FOR IMMEDIATE RELEASE
October 13, 2020
WASHINGTON, D.C. – Today, the United States Supreme Court declined to review a federal court decision ordering the Idaho Department of Corrections (IDOC) to provide medically necessary gender confirmation surgery to Adree Edmo, a transgender woman. As a result, the judgment that the United States Constitution requires the State to provide that care – issued by the U.S. District Court for the District of Idaho and affirmed by the Ninth Circuit Court of Appeals – is final.
Ms. Edmo filed suit in 2017 after IDOC and its for-profit medical provider, Corizon Health, denied Ms. Edmo surgery despite their own diagnosis of her gender dysphoria and her clear and urgent need for surgery. Ms. Edmo’s gender dysphoria was so severe that she attempted to self-castrate twice while incarcerated.
“In refusing to provide surgery, IDOC and Corizon have ignored generally accepted medical standards for the treatment of gender dysphoria,” the District Court ruled in December 2018. “This constitutes deliberate indifference to Ms. Edmo’s serious medical needs and violates her rights under the Eighth Amendment to the United States Constitution.”
A panel of the Ninth Circuit unanimously upheld that decision in an 85-page opinion, ruling that Ms. Edmo “has a serious medical need, that the appropriate medical treatment is GCS [gender confirmation surgery], and that prison authorities have not provided that treatment despite full knowledge of Edmo’s ongoing and extreme suffering and medical needs.” The Court held that “the responsible prison authorities have been deliberately indifferent” to Ms. Edmo’s gender dysphoria in violation of the Eighth Amendment of the United States Constitution, which prohibits “cruel and unusual punishment.”
Ms. Edmo received surgery in July of this year and is now housed at a women’s prison for the remainder of her sentence.
“So much pressure and inner turmoil is gone,” said plaintiff Adree Edmo. “I feel whole and connected in myself. The surgery itself was literally life-changing. I’m extremely grateful that I finally received the treatment.”
“The Supreme Court’s decision reinforces that state officials cannot pick and choose which serious medical conditions they will treat. Intentionally depriving someone of medically necessary care amounts to cruel and unusual punishment, regardless of gender identity,” said Lori Rifkin, lead attorney for Ms. Edmo.
“A state cannot subject people in its custody to cruel and unusual punishment, including by failing to treat serious medical conditions,” said National Center for Lesbian Rights (NCLR) Senior Staff Attorney Amy Whelan. “This ruling is in line with longstanding medical evidence and with legal rulings across the country that it is dangerous and unconstitutional to deny transgender people access to medically necessary care in prison.”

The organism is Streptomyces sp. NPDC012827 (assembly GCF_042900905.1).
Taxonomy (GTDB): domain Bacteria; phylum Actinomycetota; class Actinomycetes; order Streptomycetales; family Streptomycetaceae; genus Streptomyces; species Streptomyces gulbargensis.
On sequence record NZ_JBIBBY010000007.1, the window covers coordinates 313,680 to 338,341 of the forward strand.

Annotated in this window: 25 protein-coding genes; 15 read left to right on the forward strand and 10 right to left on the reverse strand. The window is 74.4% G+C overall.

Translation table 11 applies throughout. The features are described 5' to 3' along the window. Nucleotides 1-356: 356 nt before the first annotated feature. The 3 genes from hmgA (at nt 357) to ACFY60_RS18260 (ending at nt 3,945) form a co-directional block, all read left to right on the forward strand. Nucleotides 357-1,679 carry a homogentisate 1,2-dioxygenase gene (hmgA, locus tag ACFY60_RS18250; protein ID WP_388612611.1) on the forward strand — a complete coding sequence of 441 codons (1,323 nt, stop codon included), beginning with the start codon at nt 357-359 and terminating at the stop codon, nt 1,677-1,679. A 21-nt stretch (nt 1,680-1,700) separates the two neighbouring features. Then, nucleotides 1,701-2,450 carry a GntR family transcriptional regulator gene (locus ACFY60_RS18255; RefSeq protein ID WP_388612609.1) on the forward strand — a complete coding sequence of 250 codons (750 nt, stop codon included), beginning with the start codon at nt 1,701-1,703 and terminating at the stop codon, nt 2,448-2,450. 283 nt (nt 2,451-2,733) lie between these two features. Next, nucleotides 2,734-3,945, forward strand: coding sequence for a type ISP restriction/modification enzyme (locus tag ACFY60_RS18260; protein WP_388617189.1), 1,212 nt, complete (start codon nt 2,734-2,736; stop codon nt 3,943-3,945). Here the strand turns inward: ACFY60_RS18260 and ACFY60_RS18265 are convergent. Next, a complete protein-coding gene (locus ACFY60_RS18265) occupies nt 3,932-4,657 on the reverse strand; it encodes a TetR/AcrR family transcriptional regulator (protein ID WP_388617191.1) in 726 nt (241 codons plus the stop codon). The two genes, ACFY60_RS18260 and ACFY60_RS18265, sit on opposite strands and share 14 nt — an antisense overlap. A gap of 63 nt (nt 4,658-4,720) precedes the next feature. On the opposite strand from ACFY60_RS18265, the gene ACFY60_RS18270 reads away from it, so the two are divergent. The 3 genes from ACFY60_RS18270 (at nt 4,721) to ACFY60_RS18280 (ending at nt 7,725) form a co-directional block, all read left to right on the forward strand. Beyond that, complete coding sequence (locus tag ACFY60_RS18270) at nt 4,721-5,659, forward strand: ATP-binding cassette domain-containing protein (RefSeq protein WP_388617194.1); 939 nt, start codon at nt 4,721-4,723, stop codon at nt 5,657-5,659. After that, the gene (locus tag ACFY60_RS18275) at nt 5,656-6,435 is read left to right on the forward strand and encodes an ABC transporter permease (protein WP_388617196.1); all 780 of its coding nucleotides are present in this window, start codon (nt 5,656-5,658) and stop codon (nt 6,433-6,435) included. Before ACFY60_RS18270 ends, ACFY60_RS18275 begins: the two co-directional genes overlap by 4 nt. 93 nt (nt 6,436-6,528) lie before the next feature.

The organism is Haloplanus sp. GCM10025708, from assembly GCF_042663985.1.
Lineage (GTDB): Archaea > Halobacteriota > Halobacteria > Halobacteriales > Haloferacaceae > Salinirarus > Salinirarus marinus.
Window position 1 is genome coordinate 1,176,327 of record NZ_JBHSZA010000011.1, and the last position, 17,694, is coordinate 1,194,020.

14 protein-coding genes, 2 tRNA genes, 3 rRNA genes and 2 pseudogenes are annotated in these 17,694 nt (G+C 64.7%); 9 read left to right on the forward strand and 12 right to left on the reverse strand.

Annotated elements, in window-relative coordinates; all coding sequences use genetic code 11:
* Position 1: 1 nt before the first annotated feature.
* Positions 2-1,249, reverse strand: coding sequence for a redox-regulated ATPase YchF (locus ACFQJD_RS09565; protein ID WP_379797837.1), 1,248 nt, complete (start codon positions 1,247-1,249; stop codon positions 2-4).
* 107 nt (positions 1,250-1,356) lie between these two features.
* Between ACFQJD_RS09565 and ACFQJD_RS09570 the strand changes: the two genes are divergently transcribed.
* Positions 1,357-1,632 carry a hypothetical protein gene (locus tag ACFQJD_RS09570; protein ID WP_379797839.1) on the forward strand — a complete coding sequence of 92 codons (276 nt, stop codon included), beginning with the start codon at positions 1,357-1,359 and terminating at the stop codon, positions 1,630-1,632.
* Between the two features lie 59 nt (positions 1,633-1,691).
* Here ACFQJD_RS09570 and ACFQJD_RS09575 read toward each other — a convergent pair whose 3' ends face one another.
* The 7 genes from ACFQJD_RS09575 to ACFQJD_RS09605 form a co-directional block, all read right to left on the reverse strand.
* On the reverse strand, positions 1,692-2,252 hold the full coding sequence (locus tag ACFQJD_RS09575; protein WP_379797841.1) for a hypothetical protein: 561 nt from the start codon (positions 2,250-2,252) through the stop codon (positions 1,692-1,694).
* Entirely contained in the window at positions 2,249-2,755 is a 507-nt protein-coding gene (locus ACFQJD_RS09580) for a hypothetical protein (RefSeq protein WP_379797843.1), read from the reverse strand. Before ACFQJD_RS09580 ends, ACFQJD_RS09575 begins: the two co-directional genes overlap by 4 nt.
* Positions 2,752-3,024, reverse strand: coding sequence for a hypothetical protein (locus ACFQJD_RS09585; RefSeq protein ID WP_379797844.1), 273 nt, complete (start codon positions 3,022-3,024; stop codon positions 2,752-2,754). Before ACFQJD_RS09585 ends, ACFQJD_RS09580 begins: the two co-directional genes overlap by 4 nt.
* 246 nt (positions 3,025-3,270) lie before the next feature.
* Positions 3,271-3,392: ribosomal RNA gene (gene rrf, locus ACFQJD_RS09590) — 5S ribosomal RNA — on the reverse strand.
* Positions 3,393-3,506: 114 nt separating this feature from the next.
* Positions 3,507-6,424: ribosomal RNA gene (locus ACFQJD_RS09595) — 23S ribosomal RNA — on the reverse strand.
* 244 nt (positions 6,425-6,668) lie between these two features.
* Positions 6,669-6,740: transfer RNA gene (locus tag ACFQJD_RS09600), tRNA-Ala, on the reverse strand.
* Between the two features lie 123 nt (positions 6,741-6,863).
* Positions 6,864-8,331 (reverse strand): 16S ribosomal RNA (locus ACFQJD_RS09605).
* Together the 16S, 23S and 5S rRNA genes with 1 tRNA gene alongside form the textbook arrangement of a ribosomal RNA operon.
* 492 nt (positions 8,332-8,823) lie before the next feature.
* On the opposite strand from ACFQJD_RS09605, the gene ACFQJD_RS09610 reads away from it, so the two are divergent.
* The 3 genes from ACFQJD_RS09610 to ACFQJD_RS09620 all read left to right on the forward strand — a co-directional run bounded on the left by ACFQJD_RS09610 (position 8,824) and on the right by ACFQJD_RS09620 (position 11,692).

“Because the vast majority of people in prison will eventually return to their communities, everyone should care about this issue,” said Deborah Ferguson of Ferguson Durham, PLLC. “When prisons and jails ignore the medical consensus about care, they put patients’ lives at risk and waste taxpayer funds defending those unlawful actions.”
The National Center for Lesbian Rights (NCLR) represents plaintiff Adree Edmo together with Rifkin Law Office, Hadsell Stormer Renick & Dai LLP, and Ferguson Durham, PLLC. Appellate lawyers from Cooley LLP, Jenner & Block LLP, and the MacArthur Justice Center also represented Ms. Edmo before the U.S. Supreme Court.
The National Center for Lesbian Rights (NCLR) was the first national LGBTQ legal organization founded by women and brings a fierce, longstanding commitment to racial and economic justice and our community’s most vulnerable. Since 1977, we have been at the forefront of advancing the civil and human rights of LGBTQ people and their families through impact litigation, public policy, and public education. Decades ago, NCLR launched the first LGBTQ Immigration Project, Transgender Rights Project, Youth Project, Elder Law Project, and began working to end conversion therapy through what is now our Born Perfect campaign. www.nclrights.org
Rifkin Law Office is a civil rights law firm based in Oakland, California.
Hadsell Stormer Renick & Dai LLP is a leading civil rights law firm that was founded in 1991.
Ferguson Durham, PLLC is a boutique civil and criminal litigation firm based in Boise, Idaho that focuses on civil rights, discrimination, and criminal law. With over 50 years of combined litigation experience, the partners serve their clients with a wealth of experience at the local, state, and federal levels.